Laundry Tales by
200
(281 Stories)

Prompted By Laundry

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Story # 1

With three kids, four beds to make, and seemingly endless piles of towels to wash and dry, laundry “day” happened several times a week. Wash, dry, fold, put away was my mantra.

When I was a child, we had a washer with a wringer in the basement of the two-flat we shared with my aunt, uncle, and cousins. We loved to play there on rainy days, hiding behind sheets strung up across the ceiling. Somehow, we convinced my youngest cousin to put his hand in the wringer. Despite his shrieks of pain, amazingly nothing was broken except for our spirits, as the rest of the crew was grounded by my mother and aunt.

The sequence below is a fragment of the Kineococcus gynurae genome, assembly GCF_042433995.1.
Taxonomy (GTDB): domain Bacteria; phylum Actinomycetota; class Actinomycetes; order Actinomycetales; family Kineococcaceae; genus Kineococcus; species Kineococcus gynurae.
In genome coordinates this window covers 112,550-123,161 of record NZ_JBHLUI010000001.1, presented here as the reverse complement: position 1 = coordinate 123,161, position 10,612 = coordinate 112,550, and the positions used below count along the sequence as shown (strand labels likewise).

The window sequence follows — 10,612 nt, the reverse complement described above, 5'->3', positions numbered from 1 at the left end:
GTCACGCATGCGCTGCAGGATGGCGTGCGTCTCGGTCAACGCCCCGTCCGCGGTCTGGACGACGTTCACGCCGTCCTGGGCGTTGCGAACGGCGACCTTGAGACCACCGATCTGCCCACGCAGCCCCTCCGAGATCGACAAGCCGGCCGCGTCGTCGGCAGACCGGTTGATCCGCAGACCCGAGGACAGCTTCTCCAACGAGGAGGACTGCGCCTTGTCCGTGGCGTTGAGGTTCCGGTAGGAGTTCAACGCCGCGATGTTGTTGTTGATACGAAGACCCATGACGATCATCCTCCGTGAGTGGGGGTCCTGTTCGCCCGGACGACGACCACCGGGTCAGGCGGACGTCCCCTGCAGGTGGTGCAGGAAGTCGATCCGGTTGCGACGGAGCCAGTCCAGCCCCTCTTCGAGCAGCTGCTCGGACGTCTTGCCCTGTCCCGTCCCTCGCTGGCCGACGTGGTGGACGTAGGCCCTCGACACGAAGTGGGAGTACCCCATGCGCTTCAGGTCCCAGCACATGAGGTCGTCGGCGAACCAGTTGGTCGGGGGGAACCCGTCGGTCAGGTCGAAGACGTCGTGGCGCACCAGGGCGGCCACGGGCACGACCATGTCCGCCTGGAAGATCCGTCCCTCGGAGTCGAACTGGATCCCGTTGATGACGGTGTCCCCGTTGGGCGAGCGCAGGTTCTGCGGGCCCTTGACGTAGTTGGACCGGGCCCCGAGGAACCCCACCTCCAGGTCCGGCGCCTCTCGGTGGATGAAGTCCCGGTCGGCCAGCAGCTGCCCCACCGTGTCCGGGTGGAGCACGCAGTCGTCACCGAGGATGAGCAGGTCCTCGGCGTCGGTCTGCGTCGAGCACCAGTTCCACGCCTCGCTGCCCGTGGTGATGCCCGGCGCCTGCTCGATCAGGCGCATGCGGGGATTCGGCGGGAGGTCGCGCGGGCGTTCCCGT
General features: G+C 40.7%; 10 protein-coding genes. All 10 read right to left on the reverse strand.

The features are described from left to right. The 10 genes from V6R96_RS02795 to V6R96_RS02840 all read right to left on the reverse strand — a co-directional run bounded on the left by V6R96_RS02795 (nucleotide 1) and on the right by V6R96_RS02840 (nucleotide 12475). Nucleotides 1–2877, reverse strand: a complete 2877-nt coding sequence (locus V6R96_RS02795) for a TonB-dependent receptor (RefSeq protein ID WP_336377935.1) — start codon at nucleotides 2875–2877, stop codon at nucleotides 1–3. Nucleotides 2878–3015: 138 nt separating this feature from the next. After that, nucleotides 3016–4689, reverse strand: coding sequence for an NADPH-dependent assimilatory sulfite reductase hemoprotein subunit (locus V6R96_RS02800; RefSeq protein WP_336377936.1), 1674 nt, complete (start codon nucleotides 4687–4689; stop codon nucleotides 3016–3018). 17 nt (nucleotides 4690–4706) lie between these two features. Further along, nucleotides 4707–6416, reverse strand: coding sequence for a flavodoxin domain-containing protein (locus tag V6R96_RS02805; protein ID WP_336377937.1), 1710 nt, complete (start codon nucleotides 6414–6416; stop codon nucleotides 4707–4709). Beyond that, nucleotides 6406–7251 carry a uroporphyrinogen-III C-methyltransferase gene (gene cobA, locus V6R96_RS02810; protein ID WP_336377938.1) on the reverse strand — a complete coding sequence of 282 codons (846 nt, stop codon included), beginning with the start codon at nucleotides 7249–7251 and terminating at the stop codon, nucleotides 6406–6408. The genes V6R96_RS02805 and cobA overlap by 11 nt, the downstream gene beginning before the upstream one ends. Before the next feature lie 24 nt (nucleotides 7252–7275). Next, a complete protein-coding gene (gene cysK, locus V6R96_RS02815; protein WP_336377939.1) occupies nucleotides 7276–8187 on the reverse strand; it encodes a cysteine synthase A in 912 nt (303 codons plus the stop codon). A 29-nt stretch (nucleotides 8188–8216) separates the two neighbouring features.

Story #2 — Suburbia in the 1950s

When we moved to the burbs, we still didn’t have a dryer. At least the washing machine was safer, lacking the external wringer. I remember helping my mother hang clothes out to dry on a contraption that looked like this:

Of course, we still had clotheslines strung across the basement in case of rain. Laundry day was an all-day production. We actually only washed clothes when they were dirty, unlike my grandkids who toss whatever they wore that day into the hamper. Most things needed to be ironed, so damp clothes went into a plastic bag. If they got too dry, my mother would sprinkle them with a water-filled coke bottle with a sprinkler top. I started learning to iron when I was pretty young, practicing on my father’s handkerchiefs. As a pre-teen, I was ironing shirts, skirts, and pants. Eventually, we got a clothes dryer, which was a huge help.

Story #3 — The Laundromat